You are on page 1of 2


This month we bring you some tips and tricks on working with your home network.

NetWatcher: NetWatcher is installed with a full installation of Windows 98. If it isn't installed on your computer, go to Control Panel > Add/Remove Programs and click on the 'Windows Setup' tab. Click on 'System Tools', then 'Details' and check NetWatcher. You will be prompted to load the Windows 98 CD. NetWatcher allows you to se who is using the shared resources on your computer, at any given time. You can use it to add shared folders or disconnect users from your computer. Searching for a server: If you work on a large LAN, then getting into a shared network resource or folder is tiresome. You may find yourself stumbling through Network Neighbourhood and various workgroups. The listing of computers across the network may take time as well. Instead, type \\computer_name in the explorer address bar. You can also click on Start > Run and type the \\computer_name command there to access the networked computer. This is the Universal Naming Convention (UNC) style network name. Messaging across a LAN: You can send a quick message across the LAN using a standard and easy-to-use messaging Windows utility called WinPopUp. To use it, go to Start > Run and type 'winpopup' and click OK. To send a message, click on Send-this opens a send message window. Type the message and the persons name (Computer name) and click OK. Of course the drawback is that the person you message should also have winpopup running. ICF - Do you need it?: Keep in mind that ICF (Internet Connection Firewall in Windows XP) is for use only with a direct connection to the Internet, such as dial-up or a cable-modem connection. Those who connect via a LAN, Internet Connection Sharing (ICS) or a hardware router, don't need an ICF. The ICF also prevents 'File and Printer Sharing'. It would make sense to disable it if you connect via a LAN and require access to shared resources. To disable, go to the Control Panel and click on Network Connections, right click on the desired connection and select Properties. Under the advanced tab disable ICF. Viewing Network Utilisation: In Windows XP you can view the percentage of network utilisation in the Task Manager. Hold down the [Ctrl] + [Alt] + [Del] keys to open Task Manager, and click on the Networking tab. You will see a real time display of network utilisation. Faster Windows Sharing: When you try to view the shared folders of computers that run on Windows 98/ME, from computers that run Windows 2000, there is a delay of about 30 seconds. This happens because Windows 2000 tries to determine if any 'Scheduled Tasks' are enabled on the other computer. To disable this, you have to create a registry entry in Windows 2000. Make sure you back-up the registry before you do this. Go to Start > Run and type regedit to open the Registry Editor. Navigate to HKEY_LOCAL_MACHINE\Software\Microsoft\Windows\CurrentVersion\Explorer\RemoteComputer \NameSpace, and locate the subkey that reads {D6277990-4C6A-11CF-8D87-00AA0060F5BF}. Export and save this branch as, say, restoreshare.reg. After this is done, right click on the entry and delete. This should solve the problem. Connecting computers: For networking two computers, you need two network adapters, and a crossover network cable of adequate length, with RJ-45 connecters on each end. Just connect each end of the cable into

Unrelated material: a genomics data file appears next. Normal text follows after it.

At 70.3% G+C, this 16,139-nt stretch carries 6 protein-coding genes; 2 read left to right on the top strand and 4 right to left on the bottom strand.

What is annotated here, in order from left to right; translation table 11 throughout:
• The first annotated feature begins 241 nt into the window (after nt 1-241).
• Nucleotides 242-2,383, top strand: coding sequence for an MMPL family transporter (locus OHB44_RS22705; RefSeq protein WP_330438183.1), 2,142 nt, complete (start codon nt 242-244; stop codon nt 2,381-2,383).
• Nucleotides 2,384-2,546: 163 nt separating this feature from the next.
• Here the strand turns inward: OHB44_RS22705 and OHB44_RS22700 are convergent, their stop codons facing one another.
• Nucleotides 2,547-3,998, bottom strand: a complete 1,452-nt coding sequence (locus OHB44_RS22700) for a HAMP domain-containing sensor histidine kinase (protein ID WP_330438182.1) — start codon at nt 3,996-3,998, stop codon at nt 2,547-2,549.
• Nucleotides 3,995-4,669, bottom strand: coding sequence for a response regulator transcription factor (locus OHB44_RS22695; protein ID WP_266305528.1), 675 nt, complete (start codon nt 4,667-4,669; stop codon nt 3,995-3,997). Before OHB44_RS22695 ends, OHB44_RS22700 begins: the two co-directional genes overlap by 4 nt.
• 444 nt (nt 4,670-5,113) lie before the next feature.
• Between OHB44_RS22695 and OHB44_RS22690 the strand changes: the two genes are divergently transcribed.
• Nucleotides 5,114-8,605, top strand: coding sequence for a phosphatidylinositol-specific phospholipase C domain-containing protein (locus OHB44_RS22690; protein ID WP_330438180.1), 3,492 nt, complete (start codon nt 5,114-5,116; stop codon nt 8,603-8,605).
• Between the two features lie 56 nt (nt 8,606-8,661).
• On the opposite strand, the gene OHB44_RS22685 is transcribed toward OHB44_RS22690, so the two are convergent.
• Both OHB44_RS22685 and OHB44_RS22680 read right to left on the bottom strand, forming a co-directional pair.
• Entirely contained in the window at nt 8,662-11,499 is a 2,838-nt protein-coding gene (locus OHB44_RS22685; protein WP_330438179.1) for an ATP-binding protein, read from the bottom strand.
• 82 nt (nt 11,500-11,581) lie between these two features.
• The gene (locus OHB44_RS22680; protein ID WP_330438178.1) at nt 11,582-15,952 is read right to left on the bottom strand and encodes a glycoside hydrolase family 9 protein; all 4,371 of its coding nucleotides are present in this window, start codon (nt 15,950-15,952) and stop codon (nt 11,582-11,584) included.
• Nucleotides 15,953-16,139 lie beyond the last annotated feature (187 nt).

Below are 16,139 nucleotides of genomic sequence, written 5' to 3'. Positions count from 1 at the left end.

the network slot of the two computers. To network three or more computers, you need to have standard CAT5 cables and adapters, and a hub or a switch to act as a central connection point.

Installing File and Print Sharing Services To access and print files stored your computer with other computers on the network, you will need to install File and Print Sharing Services. To do so in Windows 98, go to Start > Settings > Control Panel and click on Network. This will open up the Network utility menu. Enable File and Print Sharing and click on OK. Installing network printers: You can access a number of shared printers across the network. To do so, you will need to install the printer within Windows-locate the computer that is sharing the printer on the network from Network Neighbourhood. Right-click on the shared printer and choose Install-the Add Printer wizard will guide you during the install. If you are printing from within Windows, tick No for the printing from MS-DOS programs. The wizard will offer to print a test page to confirm that the printer is properly installed. You can install the network printer as a default printer-within Windows, both local and network printers are located under Printers in the Control Panel. Simply choose the printer and right-click on it to get Set as Default. Sharing a local printer If you have a printer attached to your computer and want to share it across the network, go to the Control Panel > Printers. Within the Printers folder, right-click on the printer you want to share and select Sharing. Here, select Shared As and type in the name of the printer in the Share Name field. To finish, click OK. The printer will now be shared across the network.